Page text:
I’m an unabashed fan of Powers whiskey and am of the opinion that the range contains some of the most under rated Irish whiskeys. The history of the brand is long and storied; with its founding dating all the way back to 1791. It has been an indomitable part of the Irish whiskey landscape for centuries.
It was one of the first brands to establish its own bottling plant and indeed it was the first in the world to produce a miniature bottle, a 71ml measure that became a by-word for a small measure, a ‘baby-powers’. Of the three traditional Midleton stalwarts – Powers, Jameson and Paddy, it is Powers that contains the greatest quantity of pot-still in its standard bottle. It’s that extra little bit of pot-still that gives Powers its signature spicy character.
Powers has released a large number of special bottles over the last number of years. I was lucky enough at a recent tasting in Cork to get a wee dram of a few of the rarer editions. The line up included such gems as Powers ‘Fox and Geese’ (released solely to employees of IDL), Powers ‘Aviation’ (specially bottled to commemorate Dublin airports 75th anniversary), and a lesser known single cask from the Celtic whiskey shop, each different but with the distinctive underlying Powers signature taste. Powers’ “John’s Lane” release is certainly among the best of any standard range on the current market and Powers’ Three Swallows is one of the best value pot-stills for any palate and pocket. The latter can be purchased for €45 in any good off-license and represents great value at that price.
With the recent sale of Paddy to the Sazerac company it would seem that IDL Pernod Ricard are going to being putting their weight behind their other Jameson and Powers brands in the near future – something I would be very much in favour of. This does not mean that Powers has forgotten about the home market. In fact, Powers recently had a special bottling for the Long Hall on Greater South George’s Street. The impressive Victorian building was granted its first license back in 1766, making 2016 the 250th anniversary of the bar.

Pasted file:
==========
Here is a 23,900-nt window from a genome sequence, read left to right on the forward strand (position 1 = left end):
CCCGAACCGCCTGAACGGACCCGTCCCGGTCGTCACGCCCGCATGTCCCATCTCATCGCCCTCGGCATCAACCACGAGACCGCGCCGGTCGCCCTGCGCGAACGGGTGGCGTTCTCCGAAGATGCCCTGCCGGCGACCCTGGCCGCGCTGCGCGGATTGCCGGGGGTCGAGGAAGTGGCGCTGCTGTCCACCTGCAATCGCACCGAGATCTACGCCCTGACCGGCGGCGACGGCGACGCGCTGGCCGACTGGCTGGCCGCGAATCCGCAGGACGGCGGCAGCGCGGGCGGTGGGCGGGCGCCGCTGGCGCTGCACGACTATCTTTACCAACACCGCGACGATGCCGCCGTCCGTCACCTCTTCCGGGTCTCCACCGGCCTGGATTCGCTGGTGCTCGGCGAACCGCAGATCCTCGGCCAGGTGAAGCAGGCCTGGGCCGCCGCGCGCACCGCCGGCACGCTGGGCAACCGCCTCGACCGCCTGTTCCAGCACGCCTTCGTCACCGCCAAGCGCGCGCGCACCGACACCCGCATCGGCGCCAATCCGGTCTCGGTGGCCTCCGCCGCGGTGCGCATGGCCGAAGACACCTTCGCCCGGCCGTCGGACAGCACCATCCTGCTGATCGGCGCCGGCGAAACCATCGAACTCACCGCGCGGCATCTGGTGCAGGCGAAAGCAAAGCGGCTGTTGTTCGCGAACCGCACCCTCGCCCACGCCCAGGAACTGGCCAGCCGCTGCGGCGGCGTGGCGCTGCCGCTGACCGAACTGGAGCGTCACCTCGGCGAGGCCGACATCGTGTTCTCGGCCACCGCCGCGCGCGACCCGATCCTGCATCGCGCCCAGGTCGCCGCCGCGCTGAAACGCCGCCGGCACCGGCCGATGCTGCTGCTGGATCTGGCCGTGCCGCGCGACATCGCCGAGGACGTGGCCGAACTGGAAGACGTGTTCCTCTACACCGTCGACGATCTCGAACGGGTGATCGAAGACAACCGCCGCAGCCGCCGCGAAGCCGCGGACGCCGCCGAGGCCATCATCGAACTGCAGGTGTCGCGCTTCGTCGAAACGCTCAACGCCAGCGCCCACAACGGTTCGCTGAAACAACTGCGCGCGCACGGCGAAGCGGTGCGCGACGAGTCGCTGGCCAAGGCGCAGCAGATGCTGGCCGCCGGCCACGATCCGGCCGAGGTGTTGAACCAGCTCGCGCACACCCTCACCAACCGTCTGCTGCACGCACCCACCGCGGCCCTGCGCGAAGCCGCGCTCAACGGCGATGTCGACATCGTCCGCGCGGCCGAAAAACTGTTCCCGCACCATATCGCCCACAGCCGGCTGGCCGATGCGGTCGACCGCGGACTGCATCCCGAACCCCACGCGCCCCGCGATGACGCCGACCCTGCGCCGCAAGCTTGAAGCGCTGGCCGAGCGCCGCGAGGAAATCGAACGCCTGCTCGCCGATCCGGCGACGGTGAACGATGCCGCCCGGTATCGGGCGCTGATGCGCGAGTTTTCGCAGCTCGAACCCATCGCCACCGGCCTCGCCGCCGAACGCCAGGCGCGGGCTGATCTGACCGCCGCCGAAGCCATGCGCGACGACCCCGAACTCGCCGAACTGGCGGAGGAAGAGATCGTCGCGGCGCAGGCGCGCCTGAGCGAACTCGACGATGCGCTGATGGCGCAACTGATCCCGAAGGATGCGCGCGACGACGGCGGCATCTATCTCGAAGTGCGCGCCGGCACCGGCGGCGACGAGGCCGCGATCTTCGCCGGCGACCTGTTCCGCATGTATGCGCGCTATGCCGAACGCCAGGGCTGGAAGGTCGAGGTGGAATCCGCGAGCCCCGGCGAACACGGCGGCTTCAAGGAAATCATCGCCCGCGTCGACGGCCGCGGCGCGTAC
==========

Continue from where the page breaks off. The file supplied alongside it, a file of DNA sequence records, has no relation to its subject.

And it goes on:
The bar was already celebrating its 25th year when James Power established his distillery at nearby John’s Lane, two intertwined parts of the Dublin cityscape. Thus to mark the impressive and endearing longevity of the bar Powers have collaborated with the ‘Long Hall’ on a special single cask released. I haven’t tasted the spirit yet but undoubtedly master blender Billy Leighton has made sure it has all the quintessential characteristics of a Powers whiskey – think spicy flavour and big creamy mouthfeel.
Next time I’m in the capital I’ll certainly be dropping into the ‘Long Hall’ for a measure.
Listed below are the tasting notes supplied to me by the good folks in IDL.
Tasting Notes –
Nose: Bold Pot Still Spices of cinnamon and orchard Fruits give way to a zesty citrus finish balanced with charred oak and a touch of black peppercorns.
Taste: Initial vanilla sweetness and green pepper is given an edge by a hint of chilli oil reflecting the Pot Still style. A hint of citrus introduces some softer fruit for unique taste complexity bound with American Oak tones.
Finish: The Pot Still spices linger ending in a combination of wood and barley.